Written off by Cristiano Ronaldo as having a “small mentality,” Iceland struck it big at Euro 2016 after beating Austria in dramatic finish to reach the competition’s knockout stages.

The smallest ever nation to have qualified for the European Championship flexed its muscles in Paris on Wednesday to secure a historic last-16 tie against England after claiming its maiden victory.

A 2-1 win over Austria, secured courtesy of Arnor Ingvi Traustason’s goal in the 94th minute, sparked wild scenes of celebration with an estimated 10,000 Iceland fans packed inside the Stade de France.

The saga of Iceland’s path to these finals and how a nation of 330,000 people upset all the odds has been one of the European Championship’s most enchanting tales.

Much scorn has been poured upon the decision to increase the competition from 16 to 24 teams, but Iceland’s arrival on the world stage has given romantics reason to dream once again.

After qualifying in a group in which it defeated Netherlands twice, few were going to take Iceland lightly but its performances have been hugely impressive for a group of players who have never experienced the pressures tournament football.

Ireland's Robbie Brady heads in a late second-half goal to defeat Italy on Wednesday, June 22. The 1-0 result clinched a spot for the Irish in the knockout stage of Euro 2016. Italy had already won the group.
Ireland’s Robbie Brady heads in a late second-half goal to defeat Italy on Wednesday, June 22. The 1-0 result clinched a spot for the Irish in the knockout stage of Euro 2016. Italy had already won the group.


A second place finish in Group F, one place above Ronaldo’s Portugal, will delight those who were upset by the Real Madrid player’s “small mentality” comments following the two teams’ 1-1 draw.

“They celebrated like they had won the Euro cup or something,” Ronaldo fumed following the match.

“Iceland only tried to defend … they had two chances and then did not try to score. That’s a small mentality. That’s why they’ll do nothing in this competition.”

How wrong can a man be.

Icelandic craziness/h3>

Led by former Sweden coach Lars Lagerback, who was hired in 2011 and joint-manager Heimir Hallgr√≠msson, who is also a part-time dentist, Iceland has risen from the depths to become one of football’s emerging nations.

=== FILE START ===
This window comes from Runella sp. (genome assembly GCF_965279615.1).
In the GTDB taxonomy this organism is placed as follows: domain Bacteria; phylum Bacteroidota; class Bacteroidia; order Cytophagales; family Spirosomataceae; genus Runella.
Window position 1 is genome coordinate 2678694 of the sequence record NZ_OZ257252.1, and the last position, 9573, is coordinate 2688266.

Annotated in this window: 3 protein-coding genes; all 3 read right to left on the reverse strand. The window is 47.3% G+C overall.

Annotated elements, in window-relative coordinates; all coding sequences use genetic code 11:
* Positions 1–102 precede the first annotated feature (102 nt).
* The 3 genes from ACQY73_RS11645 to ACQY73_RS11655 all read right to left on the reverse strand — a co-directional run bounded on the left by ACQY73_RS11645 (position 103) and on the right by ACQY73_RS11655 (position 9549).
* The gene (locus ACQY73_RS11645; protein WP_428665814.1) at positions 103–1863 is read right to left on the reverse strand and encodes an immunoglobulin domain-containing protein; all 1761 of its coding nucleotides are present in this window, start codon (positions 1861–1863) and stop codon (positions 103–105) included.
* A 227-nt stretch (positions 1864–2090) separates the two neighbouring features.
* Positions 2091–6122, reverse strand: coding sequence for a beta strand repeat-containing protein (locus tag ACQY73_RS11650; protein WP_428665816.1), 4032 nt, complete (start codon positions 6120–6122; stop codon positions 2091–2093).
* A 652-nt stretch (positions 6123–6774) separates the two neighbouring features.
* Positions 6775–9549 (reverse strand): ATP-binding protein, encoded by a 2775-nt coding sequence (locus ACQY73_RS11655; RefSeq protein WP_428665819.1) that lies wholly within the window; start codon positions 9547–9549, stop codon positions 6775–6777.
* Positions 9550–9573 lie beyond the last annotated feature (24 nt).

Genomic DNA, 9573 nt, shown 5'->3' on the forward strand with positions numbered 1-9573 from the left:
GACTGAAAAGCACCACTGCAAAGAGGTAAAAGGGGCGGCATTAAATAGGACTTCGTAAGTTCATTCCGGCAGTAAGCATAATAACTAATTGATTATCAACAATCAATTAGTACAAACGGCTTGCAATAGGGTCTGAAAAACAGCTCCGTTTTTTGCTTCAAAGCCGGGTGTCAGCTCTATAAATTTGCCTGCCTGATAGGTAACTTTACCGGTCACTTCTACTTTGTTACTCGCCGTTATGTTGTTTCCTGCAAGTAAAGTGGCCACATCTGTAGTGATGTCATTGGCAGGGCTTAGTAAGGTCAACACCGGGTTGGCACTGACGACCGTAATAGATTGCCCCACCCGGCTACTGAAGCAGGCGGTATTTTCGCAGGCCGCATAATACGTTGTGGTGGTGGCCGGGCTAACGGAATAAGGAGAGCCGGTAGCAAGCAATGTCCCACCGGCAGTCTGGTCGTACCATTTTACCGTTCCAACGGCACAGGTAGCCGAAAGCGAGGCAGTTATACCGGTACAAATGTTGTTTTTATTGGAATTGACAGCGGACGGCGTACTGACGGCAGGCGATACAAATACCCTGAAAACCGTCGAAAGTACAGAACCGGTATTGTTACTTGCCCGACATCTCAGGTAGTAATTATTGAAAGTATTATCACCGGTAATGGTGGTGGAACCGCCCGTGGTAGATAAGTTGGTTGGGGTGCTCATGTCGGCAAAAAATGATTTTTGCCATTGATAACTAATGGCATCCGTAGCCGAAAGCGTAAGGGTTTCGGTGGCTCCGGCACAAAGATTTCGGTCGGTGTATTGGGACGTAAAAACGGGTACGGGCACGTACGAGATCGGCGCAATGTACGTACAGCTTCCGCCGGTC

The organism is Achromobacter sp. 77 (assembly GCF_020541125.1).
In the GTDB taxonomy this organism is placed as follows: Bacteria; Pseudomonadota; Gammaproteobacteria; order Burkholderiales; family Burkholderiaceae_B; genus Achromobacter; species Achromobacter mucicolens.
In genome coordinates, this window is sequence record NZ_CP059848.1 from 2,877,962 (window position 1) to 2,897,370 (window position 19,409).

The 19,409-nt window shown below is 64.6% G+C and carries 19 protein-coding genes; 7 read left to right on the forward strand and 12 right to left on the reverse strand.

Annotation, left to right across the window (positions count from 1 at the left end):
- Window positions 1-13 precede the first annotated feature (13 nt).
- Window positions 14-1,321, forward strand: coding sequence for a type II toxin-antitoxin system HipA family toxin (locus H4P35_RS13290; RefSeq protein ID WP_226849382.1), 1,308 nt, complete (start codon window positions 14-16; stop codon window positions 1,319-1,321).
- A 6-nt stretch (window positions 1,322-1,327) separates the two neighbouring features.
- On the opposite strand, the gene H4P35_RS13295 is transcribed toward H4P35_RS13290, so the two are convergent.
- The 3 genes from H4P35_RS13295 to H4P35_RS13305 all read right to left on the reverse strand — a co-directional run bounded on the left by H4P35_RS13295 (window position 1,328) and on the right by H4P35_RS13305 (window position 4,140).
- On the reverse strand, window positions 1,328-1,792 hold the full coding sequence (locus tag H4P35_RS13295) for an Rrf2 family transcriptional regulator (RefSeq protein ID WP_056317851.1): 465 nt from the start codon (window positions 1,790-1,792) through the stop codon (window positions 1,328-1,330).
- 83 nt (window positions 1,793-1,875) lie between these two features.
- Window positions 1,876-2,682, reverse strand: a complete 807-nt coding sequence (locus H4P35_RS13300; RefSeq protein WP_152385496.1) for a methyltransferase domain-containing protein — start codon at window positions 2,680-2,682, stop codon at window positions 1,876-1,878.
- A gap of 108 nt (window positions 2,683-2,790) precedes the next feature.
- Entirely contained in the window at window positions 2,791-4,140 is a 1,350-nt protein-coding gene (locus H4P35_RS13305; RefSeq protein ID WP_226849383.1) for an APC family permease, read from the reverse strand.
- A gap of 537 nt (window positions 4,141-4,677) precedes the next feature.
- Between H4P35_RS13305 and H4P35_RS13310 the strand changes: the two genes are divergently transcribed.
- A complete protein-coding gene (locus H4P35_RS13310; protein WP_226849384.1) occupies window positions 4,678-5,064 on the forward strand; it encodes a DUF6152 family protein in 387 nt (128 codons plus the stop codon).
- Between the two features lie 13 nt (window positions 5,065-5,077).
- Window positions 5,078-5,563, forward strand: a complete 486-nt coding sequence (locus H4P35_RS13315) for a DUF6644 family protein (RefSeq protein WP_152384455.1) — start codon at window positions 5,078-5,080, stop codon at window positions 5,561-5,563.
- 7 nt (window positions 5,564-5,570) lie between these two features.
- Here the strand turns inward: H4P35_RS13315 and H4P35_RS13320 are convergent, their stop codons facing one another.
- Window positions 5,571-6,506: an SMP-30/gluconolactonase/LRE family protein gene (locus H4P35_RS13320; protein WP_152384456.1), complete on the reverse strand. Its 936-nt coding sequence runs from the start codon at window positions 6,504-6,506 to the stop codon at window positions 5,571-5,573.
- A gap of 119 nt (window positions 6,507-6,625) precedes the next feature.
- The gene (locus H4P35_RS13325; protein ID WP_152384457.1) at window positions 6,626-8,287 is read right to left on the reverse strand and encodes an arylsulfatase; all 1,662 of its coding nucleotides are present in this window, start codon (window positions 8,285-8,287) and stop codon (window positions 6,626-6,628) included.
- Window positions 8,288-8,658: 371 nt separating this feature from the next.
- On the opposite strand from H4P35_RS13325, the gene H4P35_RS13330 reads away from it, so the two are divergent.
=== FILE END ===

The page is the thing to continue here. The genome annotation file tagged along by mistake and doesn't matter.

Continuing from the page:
Several of its players earn a living in Europe’s top leagues with Gylfi Sigurdsson, the Swansea City player, one of the more familiar faces to those not up to scratch with their Icelandic football.

But what gives Iceland the edge is it’s team spirit — it’s a group of players who rarely believed this opportunity would ever present itself — but now it has they don’t want to let it go.

“This is what we stand for,” captain Aron Gunnarsson told the tournament’s official website. “We fight for our country, and this team of ours is just an incredible team. I don’t fully understand how we’ve managed to do this.

“Before the game four or five of us were unsure, but we continued. What’s just happened shows the character of Icelanders.

“Our national handball team has done this many times, and in the same way as they’ve been able to take their drive from the Icelandic craziness, so have we this time. We just looked at the Icelandic craziness and used it today. I’m really moved, what can you say after a game like this?”

Game time

Crazy barely begins to describe what unfolded in the Stade France.

Having drawn both of its previous group games, Iceland arrived knowing a point would be enough to secure a place in the knockout phase and such a result appeared realistic once Jon Dadi Bodvarsson ended his 19-game drought by firing Iceland with just 18 minutes on the clock.

It was no less than Iceland deserved having already struck the crossbar through Johann Berg Gudmundsson.

Austria should have leveled before the interval when Ari Skulason was adjudged to have pulled back David Alaba.

Aleksandar Dragovic, who was sent off in the team’s opening game, stood up to take the penalty kick but his effort struck the post and rolled away to safety.

The second half took on a siege-like scenario with Austria throwing everything at a brave and committed Icelandic defense.

And its reward came on the hour mark when substitute Alessandro Schopf weaved his way into the penalty area before firing low into the far corner.

 Aron Gunnarsson of Iceland takes a selfie photographs with Iceland fans.
Aron Gunnarsson of Iceland takes a selfie photographs with Iceland fans.


But Iceland would not be deterred and with the game deep in stoppage time, Traustason finished off a rapid counter-attack to send the thousands of Icelandic fans packed inside the Stade de France into frenzied celebrations.

“I can’t really describe this, doing this with your best friends is fantastic,” defender Karl Arnason told the tournament’s official website.

“That’s the feeling of all the lads in the group. We’re a tight-knit group and what we’ve done is fantastic. It’s extra fun to do this with my best friends.

“Having 10,000 people here from Iceland is unbelievable. It’s like having your family at the game. I know probably 50% of the crowd — or at least recognize them! This is extra sweet.”

England awaits

While Iceland’s fans party hard, England will need to pick itself up before the last-16 clash in Nice.
England’s 0-0 draw with Slovakia allowed Wales to win Group B and placed manager Roy Hodgson under increased pressure.

A defeat by Iceland, a team which England defeated 6-1 when the two last met back in 2004, would be catastrophic for Hodgson and his side.

But while England boasts some of the biggest names in world football, Iceland has a team spirit which few can match.

“I’ve always supported England in the big international tournaments when we haven’t been playing,” Arnason said. “We’re going to go into this with full force and try to get a result. We believe in our ability.”

As reported by CNN